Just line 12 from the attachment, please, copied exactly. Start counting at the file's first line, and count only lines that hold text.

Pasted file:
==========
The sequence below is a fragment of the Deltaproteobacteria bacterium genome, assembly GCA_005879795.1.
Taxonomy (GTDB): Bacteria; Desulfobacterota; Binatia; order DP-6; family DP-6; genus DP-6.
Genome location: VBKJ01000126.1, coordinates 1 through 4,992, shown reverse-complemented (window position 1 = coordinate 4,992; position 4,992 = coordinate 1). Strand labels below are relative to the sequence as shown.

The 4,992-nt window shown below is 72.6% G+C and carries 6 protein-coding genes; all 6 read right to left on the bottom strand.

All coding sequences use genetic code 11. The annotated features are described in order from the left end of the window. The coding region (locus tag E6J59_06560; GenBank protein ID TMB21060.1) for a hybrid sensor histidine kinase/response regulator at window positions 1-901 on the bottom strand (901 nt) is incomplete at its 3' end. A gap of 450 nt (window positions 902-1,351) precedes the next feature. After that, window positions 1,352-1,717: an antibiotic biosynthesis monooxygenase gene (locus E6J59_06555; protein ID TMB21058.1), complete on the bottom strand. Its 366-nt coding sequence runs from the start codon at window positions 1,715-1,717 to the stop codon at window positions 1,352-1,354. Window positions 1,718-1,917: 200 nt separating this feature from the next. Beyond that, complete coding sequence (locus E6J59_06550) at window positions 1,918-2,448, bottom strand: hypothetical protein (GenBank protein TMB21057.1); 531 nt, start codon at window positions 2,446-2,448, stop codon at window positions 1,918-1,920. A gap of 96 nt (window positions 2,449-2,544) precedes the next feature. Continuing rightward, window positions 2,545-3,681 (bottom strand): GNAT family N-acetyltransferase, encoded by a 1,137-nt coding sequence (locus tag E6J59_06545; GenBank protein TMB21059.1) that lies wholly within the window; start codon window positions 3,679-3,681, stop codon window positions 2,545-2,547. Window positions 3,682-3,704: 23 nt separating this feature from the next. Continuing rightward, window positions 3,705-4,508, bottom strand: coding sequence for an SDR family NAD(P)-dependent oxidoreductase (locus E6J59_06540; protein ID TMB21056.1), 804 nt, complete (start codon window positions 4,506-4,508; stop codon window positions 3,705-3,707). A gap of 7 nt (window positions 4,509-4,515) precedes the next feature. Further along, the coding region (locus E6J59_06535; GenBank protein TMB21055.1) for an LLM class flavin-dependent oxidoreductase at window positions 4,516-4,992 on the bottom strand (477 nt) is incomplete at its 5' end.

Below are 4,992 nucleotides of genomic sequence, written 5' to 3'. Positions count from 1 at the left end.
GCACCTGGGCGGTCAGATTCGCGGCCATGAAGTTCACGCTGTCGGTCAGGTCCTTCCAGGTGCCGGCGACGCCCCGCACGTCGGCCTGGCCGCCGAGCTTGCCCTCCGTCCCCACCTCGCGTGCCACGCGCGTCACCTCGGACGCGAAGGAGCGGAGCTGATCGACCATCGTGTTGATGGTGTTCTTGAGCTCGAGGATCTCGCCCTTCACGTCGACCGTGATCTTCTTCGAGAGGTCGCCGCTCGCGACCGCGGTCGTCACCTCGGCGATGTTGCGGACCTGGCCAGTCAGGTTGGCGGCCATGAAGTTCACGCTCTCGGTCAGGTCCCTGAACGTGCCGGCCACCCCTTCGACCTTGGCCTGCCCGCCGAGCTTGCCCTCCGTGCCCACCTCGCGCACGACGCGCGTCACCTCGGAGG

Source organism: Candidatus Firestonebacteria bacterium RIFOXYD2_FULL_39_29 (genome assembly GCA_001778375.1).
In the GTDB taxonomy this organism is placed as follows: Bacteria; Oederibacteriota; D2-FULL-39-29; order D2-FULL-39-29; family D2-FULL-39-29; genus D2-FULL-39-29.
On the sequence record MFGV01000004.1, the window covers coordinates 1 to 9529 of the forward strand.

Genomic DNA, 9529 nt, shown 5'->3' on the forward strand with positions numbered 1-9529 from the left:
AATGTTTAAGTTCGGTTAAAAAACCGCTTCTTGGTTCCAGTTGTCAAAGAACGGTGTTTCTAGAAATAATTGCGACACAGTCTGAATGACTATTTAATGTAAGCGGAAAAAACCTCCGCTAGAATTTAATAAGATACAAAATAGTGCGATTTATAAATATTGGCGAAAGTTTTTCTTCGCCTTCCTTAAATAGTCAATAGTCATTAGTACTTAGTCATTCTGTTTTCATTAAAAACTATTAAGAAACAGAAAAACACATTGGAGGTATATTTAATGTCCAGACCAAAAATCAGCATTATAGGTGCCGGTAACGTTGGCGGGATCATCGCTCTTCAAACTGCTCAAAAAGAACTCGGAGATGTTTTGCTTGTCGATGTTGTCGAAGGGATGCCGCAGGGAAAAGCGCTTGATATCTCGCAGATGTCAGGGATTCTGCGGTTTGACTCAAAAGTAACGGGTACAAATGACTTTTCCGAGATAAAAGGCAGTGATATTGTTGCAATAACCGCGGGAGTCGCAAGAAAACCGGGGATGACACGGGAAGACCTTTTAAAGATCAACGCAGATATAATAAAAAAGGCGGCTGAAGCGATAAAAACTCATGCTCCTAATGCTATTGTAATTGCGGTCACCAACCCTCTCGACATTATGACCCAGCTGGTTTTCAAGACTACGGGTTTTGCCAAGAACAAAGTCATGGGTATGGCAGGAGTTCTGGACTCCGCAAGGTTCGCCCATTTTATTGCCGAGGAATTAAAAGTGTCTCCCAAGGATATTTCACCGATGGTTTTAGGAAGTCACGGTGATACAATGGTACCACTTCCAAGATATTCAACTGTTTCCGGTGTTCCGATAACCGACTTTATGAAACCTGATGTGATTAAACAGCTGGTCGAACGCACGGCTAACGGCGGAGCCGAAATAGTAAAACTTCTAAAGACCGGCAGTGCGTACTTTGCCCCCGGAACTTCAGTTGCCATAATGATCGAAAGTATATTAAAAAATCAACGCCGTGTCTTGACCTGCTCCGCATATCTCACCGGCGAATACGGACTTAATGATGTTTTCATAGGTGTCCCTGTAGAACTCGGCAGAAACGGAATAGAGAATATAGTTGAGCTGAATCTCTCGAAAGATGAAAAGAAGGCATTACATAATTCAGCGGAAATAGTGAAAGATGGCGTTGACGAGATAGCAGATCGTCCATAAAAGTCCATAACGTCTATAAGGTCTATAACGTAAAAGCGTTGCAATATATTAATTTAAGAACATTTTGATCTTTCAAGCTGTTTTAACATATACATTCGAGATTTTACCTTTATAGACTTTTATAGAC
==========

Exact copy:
AATGTTTAAGTTCGGTTAAAAAACCGCTTCTTGGTTCCAGTTGTCAAAGAACGGTGTTTCTAGAAATAATTGCGACACAGTCTGAATGACTATTTAATGTAAGCGGAAAAAACCTCCGCTAGAATTTAATAAGATACAAAATAGTGCGATTTATAAATATTGGCGAAAGTTTTTCTTCGCCTTCCTTAAATAGTCAATAGTCATTAGTACTTAGTCATTCTGTTTTCATTAAAAACTATTAAGAAACAGAAAAACACATTGGAGGTATATTTAATGTCCAGACCAAAAATCAGCATTATAGGTGCCGGTAACGTTGGCGGGATCATCGCTCTTCAAACTGCTCAAAAAGAACTCGGAGATGTTTTGCTTGTCGATGTTGTCGAAGGGATGCCGCAGGGAAAAGCGCTTGATATCTCGCAGATGTCAGGGATTCTGCGGTTTGACTCAAAAGTAACGGGTACAAATGACTTTTCCGAGATAAAAGGCAGTGATATTGTTGCAATAACCGCGGGAGTCGCAAGAAAACCGGGGATGACACGGGAAGACCTTTTAAAGATCAACGCAGATATAATAAAAAAGGCGGCTGAAGCGATAAAAACTCATGCTCCTAATGCTATTGTAATTGCGGTCACCAACCCTCTCGACATTATGACCCAGCTGGTTTTCAAGACTACGGGTTTTGCCAAGAACAAAGTCATGGGTATGGCAGGAGTTCTGGACTCCGCAAGGTTCGCCCATTTTATTGCCGAGGAATTAAAAGTGTCTCCCAAGGATATTTCACCGATGGTTTTAGGAAGTCACGGTGATACAATGGTACCACTTCCAAGATATTCAACTGTTTCCGGTGTTCCGATAACCGACTTTATGAAACCTGATGTGATTAAACAGCTGGTCGAACGCACGGCTAACGGCGGAGCCGAAATAGTAAAACTTCTAAAGACCGGCAGTGCGTACTTTGCCCCCGGAACTTCAGTTGCCATAATGATCGAAAGTATATTAAAAAATCAACGCCGTGTCTTGACCTGCTCCGCATATCTCACCGGCGAATACGGACTTAATGATGTTTTCATAGGTGTCCCTGTAGAACTCGGCAGAAACGGAATAGAGAATATAGTTGAGCTGAATCTCTCGAAAGATGAAAAGAAGGCATTACATAATTCAGCGGAAATAGTGAAAGATGGCGTTGACGAGATAGCAGATCGTCCATAAAAGTCCATAACGTCTATAAGGTCTATAACGTAAAAGCGTTGCAATATATTAATTTAAGAACATTTTGATCTTTCAAGCTGTTTTAACATATACATTCGAGATTTTACCTTTATAGACTTTTATAGAC